Using CSS Generated Content for Links

With Jeremy Osborn

Learn how to add generated content to the links on a web page using CSS in this tutorial with Jeremy Osborn, Academic Director of Aquent Gymnasium.

Transcript

Using CSS Generated Content for Links

with Jeremy Osborn

In today’s Take 5, you’re going to learn how to add generated content to the links on a web page. Specifically, by the end of the tutorial, you’ll have all links to PDFs or Word documents automatically labeled and styled with CSS. This is the project on CodePen you’ll be working with. And here’s the URL, which you can find linked within the Resources section for this video.

In your HTML is a link to a PDF document. You’d like to label it so your users have a sense of what clicking the link will do, which is generally a good practice. So type the following code carefully. It’s not exactly standard CSS. And feel free to pause the video if necessary.

a[href$='.pdf']::after{
  content:'(pdf)'
}

Now, you look in your page preview. There is a label called PDF after your hyperlink. Perfect. I’m going to explain that syntax you typed in just a moment. But before I do, go ahead and copy the entire block of code and then paste it below, and replace the first instance of .pdf with .doc, and then replace the word pdf with the word doc.

Now, you’ll notice that the link to the DOC file also has its own label. Here’s the quick explanation. There are two components to your style. The first component is this part of the code a[href$='.pdf'] called an attribute selector. This syntax finds all the the a elements on your page that have an href attribute ending in .pdf.

Now, you can test this quickly by changing the .doc extension in your HTML to .pdf. And notice that it changes automatically. So just be sure to undo that.

Now, the second component is ::after, which is referred to as a pseudo element. This syntax injects the value of the content property after your HTML content has ended. There is a companion to the ::after pseudo element called the ::before pseudo element, and you can test that by replacing ::after with ::before. And now the PDF label appears before the link text, but make sure you undo that as well.

Now, important note. Your generated content is not actually part of your HTML. And you can test this by selecting the paragraph in your preview window, then copy and paste it into your HTML. And notice that the word pdf doesn’t show up anywhere.

Believe it or not, this is a feature, not a bug. You should only use this technique for cosmetic content. Critical text always needs to live inside your HTML.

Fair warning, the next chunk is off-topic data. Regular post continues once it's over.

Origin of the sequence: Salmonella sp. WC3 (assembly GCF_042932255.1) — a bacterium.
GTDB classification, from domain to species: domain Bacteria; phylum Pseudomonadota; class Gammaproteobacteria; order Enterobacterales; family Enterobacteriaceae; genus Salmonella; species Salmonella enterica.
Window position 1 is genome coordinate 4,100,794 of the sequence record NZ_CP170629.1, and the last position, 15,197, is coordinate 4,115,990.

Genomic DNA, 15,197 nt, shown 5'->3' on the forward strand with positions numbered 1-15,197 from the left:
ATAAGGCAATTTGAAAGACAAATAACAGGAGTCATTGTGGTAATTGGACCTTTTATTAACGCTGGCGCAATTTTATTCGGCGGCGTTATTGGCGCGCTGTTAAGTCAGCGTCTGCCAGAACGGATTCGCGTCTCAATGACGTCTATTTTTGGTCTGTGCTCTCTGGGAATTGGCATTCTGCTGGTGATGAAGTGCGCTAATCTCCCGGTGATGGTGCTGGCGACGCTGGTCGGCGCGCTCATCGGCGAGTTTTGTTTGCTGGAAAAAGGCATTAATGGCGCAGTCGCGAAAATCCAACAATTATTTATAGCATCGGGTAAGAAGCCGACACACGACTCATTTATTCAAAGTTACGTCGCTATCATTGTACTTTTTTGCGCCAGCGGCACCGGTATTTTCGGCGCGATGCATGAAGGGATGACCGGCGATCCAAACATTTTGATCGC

Other cosmetic content might include special characters. So two hyphens and a right bracket would make an old school arrow, for example. Or you could use Unicode characters. So type \2705 for a check mark or \270b for the raised hand emoji. And there’s a link to those Unicode charts in the Resources section if you’re interested in exploring further.

Now, you can also add images. But we’re going to skip that for now, as they can get a little tricky. Let’s go ahead and improve the styling of your generated content. For consistency, the same styles should be applied to both PDF and DOC labels.

So go ahead and copy and paste the PDF attribute selector a[href$='.pdf']::after to the bottom. Type a ,(comma) and now copy and paste the DOC attribute selector a[href$='.doc']::after. Type { (left bracket) and press Return. And now you’re going to style the font-size and color, or both. So add font-size: 0.9em;, color: firebrick;. And now you’ll remove the link underline that extends under your generated content with display: inline block;.

The problem now is that the inline-block style collapsed this space, and things are kind of cramped. So go ahead and type: margin-left: 0.4em;. That takes care of that. And then finally add text-transform: uppercase; to give yourself a more readable label.

So there you have it, a way to add a level of automation to your styling. At this point, if any new links to PDF or DOC files are created, they will automatically adapt this style without anyone having to lift a finger.

So I hope you learned a little more about CSS generated content than you knew before. If you want to double-check your work, here’s the URL to the completed project on CodePen. And you can also find that link in the Resources section for this video.

Finally, be sure to check out the rest of our Take 5 tutorials, as well as the entire course catalog at Gymnasium.

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